I tell this long tale to say that the clues to what you love are always in the details of your history. It’s absurd and sad at the same time how we can look back at our lives and think that all those events were random, unimportant, and unfortunate details just because they don’t look like the picture we’ve invested in. But the thing that I’m learning as I make a conscious effort to know myself so I can master myself, is that everything and I mean every single thing that I am now discovering about myself has always been there. I either ignored myself, shut myself down, suppressed, and in some cases, flat out denied myself because I had an expected outcome that I formed and anything that wasn’t aligned to what I wanted in my future I basically attempted to kill. And so now what’s happening is that I’m going through this process of uncovering, not discovering, myself. All these things that I didn’t appreciate about myself in the past, I now feel so blessed to have. Like, yo, I had my back even when I didn’t know I was looking out for future me who would end up needing all of who I was and all that I experienced in the past.

In a previous post I told the story of when I started attending a former Model C all-girls school in the late 90s. To say that I struggled with speaking English when I started at the school would be gross minimisation of one of the most distressing periods of my life. I couldn’t speak English so I had to read more than the rest of the girls in my class. My teacher gave me books to read and after every book we would sit in a corner where I had to read out loud for her. At some point I would have to explain to her what the books were about and eventually I progressed to being allowed to choose my own books, but I would still have to read out loud and explain the books. But I could now choose my own books and that’s how I fell in love with reading and from that point on I was just a library girl. I spent a lot of time in the library and it had nothing to do with not having friends. (Please allow me to keep telling myself that). I loved reading so much that in the December holidays of 2000 (I was in Grade 6), I started writing a book. I wouldn’t go out to play; I would be in the room writing my book in an old diary. Years later in matric I was elected deputy-head library prefect.

When I applied to get into university I chose to study law and media studies was my second choice. My application was late so I wasn’t surprised when I didn’t get into the LLB programme. The media studies course still had space for more students so I could accept to study that instead. I suggested to my mom that I take a gap year so I could apply for the law course again the following year. That suggestion didn’t even make sense to her, just the sheer audacity of me even asking her to agree to that didn’t make sense to her. So I went into the media studies degree with the intention of switching to the LLB degree the following year.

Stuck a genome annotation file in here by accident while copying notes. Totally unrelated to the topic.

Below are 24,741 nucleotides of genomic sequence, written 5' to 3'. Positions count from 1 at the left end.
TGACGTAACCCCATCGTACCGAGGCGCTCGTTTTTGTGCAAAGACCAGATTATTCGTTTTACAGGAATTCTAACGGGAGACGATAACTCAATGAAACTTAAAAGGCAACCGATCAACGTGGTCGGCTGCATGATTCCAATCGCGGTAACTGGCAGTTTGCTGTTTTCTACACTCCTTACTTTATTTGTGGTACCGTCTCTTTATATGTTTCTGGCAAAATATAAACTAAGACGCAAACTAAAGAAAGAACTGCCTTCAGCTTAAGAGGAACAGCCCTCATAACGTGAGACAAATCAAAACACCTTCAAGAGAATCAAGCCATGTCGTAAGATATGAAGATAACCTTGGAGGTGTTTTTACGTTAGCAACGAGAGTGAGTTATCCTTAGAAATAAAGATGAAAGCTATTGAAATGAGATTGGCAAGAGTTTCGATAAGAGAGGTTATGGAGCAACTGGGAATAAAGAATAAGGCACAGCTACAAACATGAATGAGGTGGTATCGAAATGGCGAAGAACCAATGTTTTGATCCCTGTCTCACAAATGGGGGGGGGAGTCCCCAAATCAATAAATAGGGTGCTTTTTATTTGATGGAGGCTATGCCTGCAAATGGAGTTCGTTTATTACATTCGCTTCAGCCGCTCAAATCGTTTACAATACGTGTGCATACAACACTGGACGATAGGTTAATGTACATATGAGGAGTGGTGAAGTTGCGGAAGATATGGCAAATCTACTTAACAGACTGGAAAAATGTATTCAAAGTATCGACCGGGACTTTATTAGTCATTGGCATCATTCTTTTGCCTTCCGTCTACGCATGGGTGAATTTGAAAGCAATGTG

So imagine how for years I carried this belief that I got into media studies because my mother wouldn’t let me take a year off so I could get into the programme I really wanted. And then I spent years in the media industry being unfruitful, stagnant and unfulfilled. It was last year when I fell ill that I, for the first time in my life, became sure as the night follows the day that I was a writer. As the Christians would say, something in my spirit confirmed it and I believed it. It didn’t matter to me that I didn’t have success in the industry to validate it for me. I don’t mind that I’m now basically carving out a completely new path as a writer. I don’t mind because I’m going after my dream in an intentional, strategic way and I am okay with letting the chips fall where they may as opposed to feeling entitled to a specific outcome because I got the qualifications and did what was expected of me.

As I write this I have in mind someone who is just like me. Someone who’s spent years waiting for the career or even the qualification to start giving them the opportunities that they thought they’d get. Someone who is like me is a person who’s spent years working, it doesn’t matter that you don’t love or have any connection to the work just as long as you’re making money, but you’re not even making the money. If you’re like me, you’ve arrived at a point where you’re ready to explore doing what you really love and what you believe you were born to do. But you’re also scared of financial insecurity or even failing at yet another thing.

I spent years believing that the only reason I studied media studies was because I didn’t get into the law programme and then for years I shut down emotionally because I couldn’t become a “serious journalist” no matter how many times I applied for positions in the newsroom. But something beautiful and the stuff of second chances happened to me. And this is why I will confidently advise this to anyone who’s in a similar predicament to mine. Look at your history as a reliable and valuable resource. None of it was chance, or random, or too painful to be rewarding. All of it was leading up to this moment where you’d love yourself so completely that in this very instant you saw how even when you were so hopelessly lost you were still leading yourself to your moment.

My reader, I love you and I don’t even know you but I feel you so intensely. All the best.



  1. Akhona June 15, 2020

    Amazing and uplifting piece. It seems so simple to say that everything happens for a reason. But its true , theres a higher power that constantly keeps guiding us to who we really are.

    1. Vuyolwethu Ndongeni June 15, 2020

      Gosh, Akhona. Who could’ve known that at 9 years old you were doing exactly the thing that you would need at 30 years old…that even then, you loved yourself THAT much, even if you didn’t know it.

  2. Thandani June 15, 2020

    Every single thing happens for a reason Vuyo! Everything.